MirOS Manual: c2ph(1), pstruct(1)


C2PH(1)         Perl Programmers Reference Guide          C2PH(1)

NAME

     c2ph, pstruct - Dump C structures as generated from "cc -g
     -S" stabs

SYNOPSIS

         c2ph [-dpnP] [var=val] [files ...]

     OPTIONS

         Options:

         -w  wide; short for: type_width=45 member_width=35 offset_width=8
         -x  hex; short for:  offset_fmt=x offset_width=08 size_fmt=x size_width=04

         -n  do not generate perl code  (default when invoked as pstruct)
         -p  generate perl code         (default when invoked as c2ph)
         -v  generate perl code, with C decls as comments

         -i  do NOT recompute sizes for intrinsic datatypes
         -a  dump information on intrinsics also

         -t  trace execution
         -d  spew reams of debugging output

         -slist  give comma-separated list a structures to dump

DESCRIPTION

     The following is the old c2ph.doc documentation by Tom
     Christiansen <tchrist@perl.com> Date: 25 Jul 91 08:10:21 GMT

     Once upon a time, I wrote a program called pstruct.  It was
     a perl program that tried to parse out C structures and
     display their member offsets for you.  This was especially
     useful for people looking at binary dumps or poking around
     the kernel.

     Pstruct was not a pretty program.  Neither was it particu-
     larly robust. The problem, you see, was that the C compiler
     was much better at parsing C than I could ever hope to be.

     So I got smart:  I decided to be lazy and let the C compiler
     parse the C, which would spit out debugger stabs for me to
     read.  These were much easier to parse.  It's still not a
     pretty program, but at least it's more robust.

     Pstruct takes any .c or .h files, or preferably .s ones,
     since that's the format it is going to massage them into
     anyway, and spits out listings like this:

perl v5.8.8                2006-06-30                           1

C2PH(1)         Perl Programmers Reference Guide          C2PH(1)

      struct tty {
        int                          tty.t_locker                         000      4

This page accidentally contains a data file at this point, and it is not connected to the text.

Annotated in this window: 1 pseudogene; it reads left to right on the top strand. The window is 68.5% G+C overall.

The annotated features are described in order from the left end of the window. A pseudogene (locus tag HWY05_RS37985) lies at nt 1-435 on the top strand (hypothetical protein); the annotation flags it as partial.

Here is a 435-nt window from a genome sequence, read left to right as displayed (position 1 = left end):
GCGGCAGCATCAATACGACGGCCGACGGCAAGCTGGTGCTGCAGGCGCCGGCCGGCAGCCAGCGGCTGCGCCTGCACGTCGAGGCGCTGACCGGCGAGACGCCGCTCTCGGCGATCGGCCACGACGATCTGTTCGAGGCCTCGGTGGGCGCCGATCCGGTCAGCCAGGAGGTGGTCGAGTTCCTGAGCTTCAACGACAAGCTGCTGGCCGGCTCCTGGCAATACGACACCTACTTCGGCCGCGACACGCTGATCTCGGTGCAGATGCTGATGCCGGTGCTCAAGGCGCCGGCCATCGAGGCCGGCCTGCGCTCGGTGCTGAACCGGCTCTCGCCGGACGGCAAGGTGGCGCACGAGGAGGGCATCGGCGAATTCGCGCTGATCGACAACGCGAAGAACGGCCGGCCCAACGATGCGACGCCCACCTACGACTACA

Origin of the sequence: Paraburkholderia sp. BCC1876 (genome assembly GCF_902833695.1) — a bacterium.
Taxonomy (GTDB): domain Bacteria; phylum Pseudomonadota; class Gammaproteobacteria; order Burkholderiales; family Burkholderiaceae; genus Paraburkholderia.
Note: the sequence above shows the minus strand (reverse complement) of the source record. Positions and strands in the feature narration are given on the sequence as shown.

int                          tty.t_mutex_index                    004      4
        struct tty *                 tty.t_tp_virt                        008      4
        struct clist                 tty.t_rawq                           00c     20
          int                        tty.t_rawq.c_cc                      00c      4
          int                        tty.t_rawq.c_cmax                    010      4
          int                        tty.t_rawq.c_cfx                     014      4
          int                        tty.t_rawq.c_clx                     018      4
          struct tty *               tty.t_rawq.c_tp_cpu                  01c      4
          struct tty *               tty.t_rawq.c_tp_iop                  020      4
          unsigned char *            tty.t_rawq.c_buf_cpu                 024      4
          unsigned char *            tty.t_rawq.c_buf_iop                 028      4
        struct clist                 tty.t_canq                           02c     20
          int                        tty.t_canq.c_cc                      02c      4
          int                        tty.t_canq.c_cmax                    030      4
          int                        tty.t_canq.c_cfx                     034      4
          int                        tty.t_canq.c_clx                     038      4
          struct tty *               tty.t_canq.c_tp_cpu                  03c      4
          struct tty *               tty.t_canq.c_tp_iop                  040      4
          unsigned char *            tty.t_canq.c_buf_cpu                 044      4
          unsigned char *            tty.t_canq.c_buf_iop                 048      4
        struct clist                 tty.t_outq                           04c     20
          int                        tty.t_outq.c_cc                      04c      4
          int                        tty.t_outq.c_cmax                    050      4
          int                        tty.t_outq.c_cfx                     054      4
          int                        tty.t_outq.c_clx                     058      4
          struct tty *               tty.t_outq.c_tp_cpu                  05c      4
          struct tty *               tty.t_outq.c_tp_iop                  060      4
          unsigned char *            tty.t_outq.c_buf_cpu                 064      4
          unsigned char *            tty.t_outq.c_buf_iop                 068      4
        (*int)()                     tty.t_oproc_cpu                      06c      4
        (*int)()                     tty.t_oproc_iop                      070      4
        (*int)()                     tty.t_stopproc_cpu                   074      4
        (*int)()                     tty.t_stopproc_iop                   078      4
        struct thread *              tty.t_rsel                           07c      4

     etc.

     Actually, this was generated by a particular set of options.
     You can control the formatting of each column, whether you
     prefer wide or fat, hex or decimal, leading zeroes or what-
     ever.

     All you need to be able to use this is a C compiler than
     generates BSD/GCC-style stabs.  The -g option on native BSD
     compilers and GCC should get this for you.

     To learn more, just type a bogus option, like -\?, and a